TEDx at UIS

Image+of+Speaker+Elizabeth+Ross+Wake

Photographs courtesy of Jace King

Image of Speaker Elizabeth Ross Wake

On Saturday, March 20, 2021, months of planning came to fruition in the form of the TEDx event at the University of Illinois Springfield. The event itself was titled “TEDxUofISpringfield: Bridging the Gap.” The website created for this event states that it “began as an idea in the Fall of 2020. It was seen as a way to bring the UIS community and the Springfield community together through a shared stage.” The sponsors for the event were the UIS Student Government Association, Student Life, Student Union, Brookens Library, Sangamon Reclaimed, Performing Arts Center, Student Activities Committee, The Department of Communication and the College of Education and Human Services. Outside of these sponsors, multiple departments on campus came together as social media partners, including the UIS Theatre and Gender and Sexuality Student Services. The UIS campus united and worked diligently to put on this event.

Each speaker was powerful, informative and a part of the Springfield community. The first speaker was UIS’s own Dr. Sarah L. Webb. She is an assistant professor in the English Department and the creator of the website Colorism Healing. Her talk was titled, “How Can We Heal from the Shades of Colorism?” Dr. Webb opened with a personal anecdote, stating that her family members viewed her and her sister differently. Both have the same parents, but Dr. Webb’s sister had lighter skin and was perceived as more beautiful from an early age. A “heartbreaker” was what they called her sister. She went on to explain how colorism is a problem that needs to be addressed, stating that it starts at home but ends with yourself. A slide that was shared during the event stated:

“Healing is when

Here becomes Me,

and I become HOME.”

Dr. Webb then examined the idea of being a heartbreaker, concluding that “healing hearts, now that’s really where it’s at.” Another UIS professor to speak was Dr. Richard Gilman-Opalsky, who teaches political theory and philosophy. He recently published the book The Communism of Love and his talk was titled “What’s Love got to do with Communism?” In his talk, he spoke of gemeinwesen. A term explored by Karl Marx, gemeinwesen is how the human community is, could be, and should be. Dr. Gilman-Opalsky went on to speak about exchange relations and how certain relationships are not based on of this exchange, such as the love between a parent and child or the relationship between two friends. These relationships where labor is not exchanged for a wage is what he termed “islands of communism,” showing that people yearn for something more than basic exchange relations. This can and should be stretched outside of these interactions to make sure that every person’s needs are met and that love itself is something bigger than the private property of a relationship.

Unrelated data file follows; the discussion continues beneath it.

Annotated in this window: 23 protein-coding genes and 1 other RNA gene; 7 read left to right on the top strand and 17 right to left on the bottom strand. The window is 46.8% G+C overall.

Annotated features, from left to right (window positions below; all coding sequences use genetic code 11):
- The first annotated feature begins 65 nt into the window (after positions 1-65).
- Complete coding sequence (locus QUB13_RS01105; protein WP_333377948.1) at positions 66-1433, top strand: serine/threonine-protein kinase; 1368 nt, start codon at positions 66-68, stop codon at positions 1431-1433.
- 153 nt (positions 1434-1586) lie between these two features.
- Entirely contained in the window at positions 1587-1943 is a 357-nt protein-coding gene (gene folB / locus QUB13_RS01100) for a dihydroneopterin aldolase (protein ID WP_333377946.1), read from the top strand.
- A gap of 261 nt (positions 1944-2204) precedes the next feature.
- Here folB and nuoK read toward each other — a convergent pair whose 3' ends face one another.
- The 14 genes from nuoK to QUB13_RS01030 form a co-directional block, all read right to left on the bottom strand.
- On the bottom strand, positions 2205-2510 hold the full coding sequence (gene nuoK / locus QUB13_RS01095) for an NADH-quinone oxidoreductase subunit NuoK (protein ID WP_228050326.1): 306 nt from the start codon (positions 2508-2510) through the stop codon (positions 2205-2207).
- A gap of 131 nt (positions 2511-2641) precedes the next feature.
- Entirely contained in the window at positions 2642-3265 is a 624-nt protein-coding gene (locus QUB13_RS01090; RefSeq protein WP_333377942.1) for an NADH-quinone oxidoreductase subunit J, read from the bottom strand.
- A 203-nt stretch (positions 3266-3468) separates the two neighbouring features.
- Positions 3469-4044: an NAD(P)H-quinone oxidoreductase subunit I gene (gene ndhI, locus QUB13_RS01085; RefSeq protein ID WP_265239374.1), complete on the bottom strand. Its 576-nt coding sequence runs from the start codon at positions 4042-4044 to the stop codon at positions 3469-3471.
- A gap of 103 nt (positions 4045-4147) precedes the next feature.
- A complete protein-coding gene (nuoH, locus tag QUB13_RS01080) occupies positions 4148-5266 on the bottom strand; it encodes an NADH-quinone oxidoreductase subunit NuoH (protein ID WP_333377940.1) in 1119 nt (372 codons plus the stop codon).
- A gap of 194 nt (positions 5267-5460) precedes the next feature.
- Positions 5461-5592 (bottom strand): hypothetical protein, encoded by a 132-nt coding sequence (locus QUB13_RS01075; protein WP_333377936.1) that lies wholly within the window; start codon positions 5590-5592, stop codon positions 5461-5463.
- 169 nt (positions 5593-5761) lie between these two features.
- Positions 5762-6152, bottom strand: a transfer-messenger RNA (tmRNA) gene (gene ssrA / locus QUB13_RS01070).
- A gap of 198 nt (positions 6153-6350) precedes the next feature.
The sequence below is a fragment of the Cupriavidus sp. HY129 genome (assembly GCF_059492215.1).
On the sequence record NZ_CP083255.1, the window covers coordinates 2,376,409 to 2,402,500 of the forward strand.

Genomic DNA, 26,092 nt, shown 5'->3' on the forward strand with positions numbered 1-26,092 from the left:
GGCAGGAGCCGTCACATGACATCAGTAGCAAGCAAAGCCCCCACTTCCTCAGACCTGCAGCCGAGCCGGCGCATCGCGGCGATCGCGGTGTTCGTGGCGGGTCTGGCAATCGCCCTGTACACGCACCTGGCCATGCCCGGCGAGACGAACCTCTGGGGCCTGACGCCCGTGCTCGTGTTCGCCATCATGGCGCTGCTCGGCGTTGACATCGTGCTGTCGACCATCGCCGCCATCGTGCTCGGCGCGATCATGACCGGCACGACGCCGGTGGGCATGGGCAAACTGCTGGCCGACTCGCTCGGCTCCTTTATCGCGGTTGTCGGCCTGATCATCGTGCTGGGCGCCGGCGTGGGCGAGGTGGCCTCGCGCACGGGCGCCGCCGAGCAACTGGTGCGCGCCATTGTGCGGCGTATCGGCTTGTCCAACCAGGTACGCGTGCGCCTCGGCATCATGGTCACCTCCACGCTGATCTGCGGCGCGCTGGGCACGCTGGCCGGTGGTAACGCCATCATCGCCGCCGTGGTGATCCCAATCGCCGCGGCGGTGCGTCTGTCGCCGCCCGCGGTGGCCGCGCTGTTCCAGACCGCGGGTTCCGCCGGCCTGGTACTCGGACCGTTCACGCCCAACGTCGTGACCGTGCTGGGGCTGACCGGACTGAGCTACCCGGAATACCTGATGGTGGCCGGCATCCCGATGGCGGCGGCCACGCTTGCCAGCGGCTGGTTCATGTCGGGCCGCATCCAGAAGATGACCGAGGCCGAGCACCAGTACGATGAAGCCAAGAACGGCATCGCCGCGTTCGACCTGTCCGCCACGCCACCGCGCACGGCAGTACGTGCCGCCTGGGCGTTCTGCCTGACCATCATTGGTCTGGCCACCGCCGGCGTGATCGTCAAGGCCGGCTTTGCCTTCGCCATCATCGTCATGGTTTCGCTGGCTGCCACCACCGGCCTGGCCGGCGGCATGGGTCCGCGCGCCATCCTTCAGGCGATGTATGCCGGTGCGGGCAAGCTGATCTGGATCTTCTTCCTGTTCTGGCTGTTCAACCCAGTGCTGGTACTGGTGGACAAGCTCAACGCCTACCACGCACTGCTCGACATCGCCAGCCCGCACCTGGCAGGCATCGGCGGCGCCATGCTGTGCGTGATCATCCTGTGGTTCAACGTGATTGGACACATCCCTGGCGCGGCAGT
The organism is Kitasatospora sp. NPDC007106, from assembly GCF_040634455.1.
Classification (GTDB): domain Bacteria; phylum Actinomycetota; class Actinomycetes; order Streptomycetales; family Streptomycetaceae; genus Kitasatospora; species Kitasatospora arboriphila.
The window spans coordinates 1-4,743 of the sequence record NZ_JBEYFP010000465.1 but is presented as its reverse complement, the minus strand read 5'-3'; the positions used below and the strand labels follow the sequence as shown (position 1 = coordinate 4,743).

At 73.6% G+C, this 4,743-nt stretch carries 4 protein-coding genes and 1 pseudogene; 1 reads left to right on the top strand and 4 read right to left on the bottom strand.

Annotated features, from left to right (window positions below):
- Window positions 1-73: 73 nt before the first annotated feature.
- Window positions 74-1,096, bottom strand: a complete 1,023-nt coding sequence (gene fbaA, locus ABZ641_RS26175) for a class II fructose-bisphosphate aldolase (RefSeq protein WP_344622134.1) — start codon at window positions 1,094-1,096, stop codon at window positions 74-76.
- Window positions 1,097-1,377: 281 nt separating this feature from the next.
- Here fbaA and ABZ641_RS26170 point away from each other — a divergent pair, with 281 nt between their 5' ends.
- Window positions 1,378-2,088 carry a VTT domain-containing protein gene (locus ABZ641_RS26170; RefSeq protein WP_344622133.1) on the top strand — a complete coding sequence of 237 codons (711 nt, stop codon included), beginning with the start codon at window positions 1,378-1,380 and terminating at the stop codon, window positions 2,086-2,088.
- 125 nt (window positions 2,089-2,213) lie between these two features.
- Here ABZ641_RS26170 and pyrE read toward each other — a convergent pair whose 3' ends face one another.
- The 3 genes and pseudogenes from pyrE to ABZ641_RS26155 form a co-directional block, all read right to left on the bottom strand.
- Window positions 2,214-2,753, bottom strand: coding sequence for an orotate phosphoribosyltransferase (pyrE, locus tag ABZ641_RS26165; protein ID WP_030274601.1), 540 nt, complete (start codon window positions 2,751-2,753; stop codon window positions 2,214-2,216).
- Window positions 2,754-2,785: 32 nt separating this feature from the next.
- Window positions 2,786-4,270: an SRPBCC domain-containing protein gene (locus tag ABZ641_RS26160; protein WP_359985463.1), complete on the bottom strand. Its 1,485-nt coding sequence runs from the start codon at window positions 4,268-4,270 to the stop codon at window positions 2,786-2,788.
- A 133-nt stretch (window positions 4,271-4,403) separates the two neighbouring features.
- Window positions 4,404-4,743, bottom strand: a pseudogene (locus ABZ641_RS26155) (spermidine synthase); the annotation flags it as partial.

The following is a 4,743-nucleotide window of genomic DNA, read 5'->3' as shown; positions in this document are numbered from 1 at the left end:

The other speakers that attended were Elizabeth Ross Wake (“Are you paying to perpetuate poverty?”); Dean Cantu (“Why are We Obsessed with the Image of Death?”); Meg Shadid (“How do you Combat One-sided Facts?”); Melissa Hostetter (“Can we Afford to Ignore the Science of Reading?”); Menno Servaes (“Why Should you Choose to Ignore your Gut?”); Sudeep Sharma (“Why Should You Master the Art of Negotiation?”); and Taryn Christy (“Why Aren’t Prisons Built for Periods?”). These speakers ranged from current UIS students to teachers within the Springfield community. In this event, all of their voices were heard to share powerful messages related to “Bridging the Gap.”

Overall, the event was an opportunity for UIS and the surrounding community to unite. All thanks for this event go to the planning committee, which includes the following: Director Antone Evans Jr., Co-Director Mason Seggebruch, Fundraising and Corporate Relations Coordinator Benjamin Booker, Speaker Logistics Coordinator Hannah Nicolaisen, Event Planner Moyo Adeolu, Public Relations Coordinator Cameryn Hodges, Content Manager Jace King and Design and Technology Coordinator Zehra Ozkan. (Full disclosure: Hodges and King are both current staff members at The Journal.)